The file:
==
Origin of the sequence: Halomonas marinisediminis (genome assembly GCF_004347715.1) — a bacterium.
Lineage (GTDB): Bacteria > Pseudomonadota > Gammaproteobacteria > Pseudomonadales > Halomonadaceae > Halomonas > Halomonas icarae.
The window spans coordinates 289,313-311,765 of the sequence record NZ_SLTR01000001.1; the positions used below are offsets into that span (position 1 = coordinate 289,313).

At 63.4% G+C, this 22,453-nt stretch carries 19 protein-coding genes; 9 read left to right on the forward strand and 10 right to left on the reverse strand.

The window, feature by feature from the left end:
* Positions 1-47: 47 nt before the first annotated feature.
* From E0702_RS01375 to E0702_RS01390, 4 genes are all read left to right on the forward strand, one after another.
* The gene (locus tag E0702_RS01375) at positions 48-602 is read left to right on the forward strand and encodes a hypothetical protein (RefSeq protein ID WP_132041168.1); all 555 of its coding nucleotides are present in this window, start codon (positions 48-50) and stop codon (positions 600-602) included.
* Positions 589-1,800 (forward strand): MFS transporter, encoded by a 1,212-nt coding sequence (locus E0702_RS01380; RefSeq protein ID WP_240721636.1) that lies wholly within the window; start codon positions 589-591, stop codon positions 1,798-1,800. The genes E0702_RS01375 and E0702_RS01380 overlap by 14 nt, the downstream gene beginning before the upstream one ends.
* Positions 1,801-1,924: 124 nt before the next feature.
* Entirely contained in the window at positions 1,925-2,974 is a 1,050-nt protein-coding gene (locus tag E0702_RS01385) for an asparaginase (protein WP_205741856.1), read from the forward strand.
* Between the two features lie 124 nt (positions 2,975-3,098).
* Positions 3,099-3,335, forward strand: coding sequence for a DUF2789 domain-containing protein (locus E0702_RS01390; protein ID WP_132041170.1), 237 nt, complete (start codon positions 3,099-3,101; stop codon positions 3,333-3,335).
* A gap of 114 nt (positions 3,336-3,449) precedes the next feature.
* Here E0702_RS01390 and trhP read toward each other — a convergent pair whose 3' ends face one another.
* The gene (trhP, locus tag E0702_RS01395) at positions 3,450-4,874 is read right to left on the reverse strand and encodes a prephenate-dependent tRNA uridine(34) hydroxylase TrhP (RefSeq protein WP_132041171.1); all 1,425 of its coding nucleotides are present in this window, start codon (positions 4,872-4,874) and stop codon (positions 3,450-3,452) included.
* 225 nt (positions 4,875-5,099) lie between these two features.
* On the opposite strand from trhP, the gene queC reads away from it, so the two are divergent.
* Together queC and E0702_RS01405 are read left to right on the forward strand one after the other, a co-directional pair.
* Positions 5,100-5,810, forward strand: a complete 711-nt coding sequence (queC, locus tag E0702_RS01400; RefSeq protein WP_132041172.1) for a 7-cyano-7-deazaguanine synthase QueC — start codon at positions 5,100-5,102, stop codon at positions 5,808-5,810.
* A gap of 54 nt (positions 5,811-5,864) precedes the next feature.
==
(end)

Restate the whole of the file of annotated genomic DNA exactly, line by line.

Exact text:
Origin of the sequence: Halomonas marinisediminis (genome assembly GCF_004347715.1) — a bacterium.
Lineage (GTDB): Bacteria > Pseudomonadota > Gammaproteobacteria > Pseudomonadales > Halomonadaceae > Halomonas > Halomonas icarae.
The window spans coordinates 289,313-311,765 of the sequence record NZ_SLTR01000001.1; the positions used below are offsets into that span (position 1 = coordinate 289,313).

At 63.4% G+C, this 22,453-nt stretch carries 19 protein-coding genes; 9 read left to right on the forward strand and 10 right to left on the reverse strand.

The window, feature by feature from the left end:
* Positions 1-47: 47 nt before the first annotated feature.
* From E0702_RS01375 to E0702_RS01390, 4 genes are all read left to right on the forward strand, one after another.
* The gene (locus tag E0702_RS01375) at positions 48-602 is read left to right on the forward strand and encodes a hypothetical protein (RefSeq protein ID WP_132041168.1); all 555 of its coding nucleotides are present in this window, start codon (positions 48-50) and stop codon (positions 600-602) included.
* Positions 589-1,800 (forward strand): MFS transporter, encoded by a 1,212-nt coding sequence (locus E0702_RS01380; RefSeq protein ID WP_240721636.1) that lies wholly within the window; start codon positions 589-591, stop codon positions 1,798-1,800. The genes E0702_RS01375 and E0702_RS01380 overlap by 14 nt, the downstream gene beginning before the upstream one ends.
* Positions 1,801-1,924: 124 nt before the next feature.
* Entirely contained in the window at positions 1,925-2,974 is a 1,050-nt protein-coding gene (locus tag E0702_RS01385) for an asparaginase (protein WP_205741856.1), read from the forward strand.
* Between the two features lie 124 nt (positions 2,975-3,098).
* Positions 3,099-3,335, forward strand: coding sequence for a DUF2789 domain-containing protein (locus E0702_RS01390; protein ID WP_132041170.1), 237 nt, complete (start codon positions 3,099-3,101; stop codon positions 3,333-3,335).
* A gap of 114 nt (positions 3,336-3,449) precedes the next feature.
* Here E0702_RS01390 and trhP read toward each other — a convergent pair whose 3' ends face one another.
* The gene (trhP, locus tag E0702_RS01395) at positions 3,450-4,874 is read right to left on the reverse strand and encodes a prephenate-dependent tRNA uridine(34) hydroxylase TrhP (RefSeq protein WP_132041171.1); all 1,425 of its coding nucleotides are present in this window, start codon (positions 4,872-4,874) and stop codon (positions 3,450-3,452) included.
* 225 nt (positions 4,875-5,099) lie between these two features.
* On the opposite strand from trhP, the gene queC reads away from it, so the two are divergent.
* Together queC and E0702_RS01405 are read left to right on the forward strand one after the other, a co-directional pair.
* Positions 5,100-5,810, forward strand: a complete 711-nt coding sequence (queC, locus tag E0702_RS01400; RefSeq protein WP_132041172.1) for a 7-cyano-7-deazaguanine synthase QueC — start codon at positions 5,100-5,102, stop codon at positions 5,808-5,810.
* A gap of 54 nt (positions 5,811-5,864) precedes the next feature.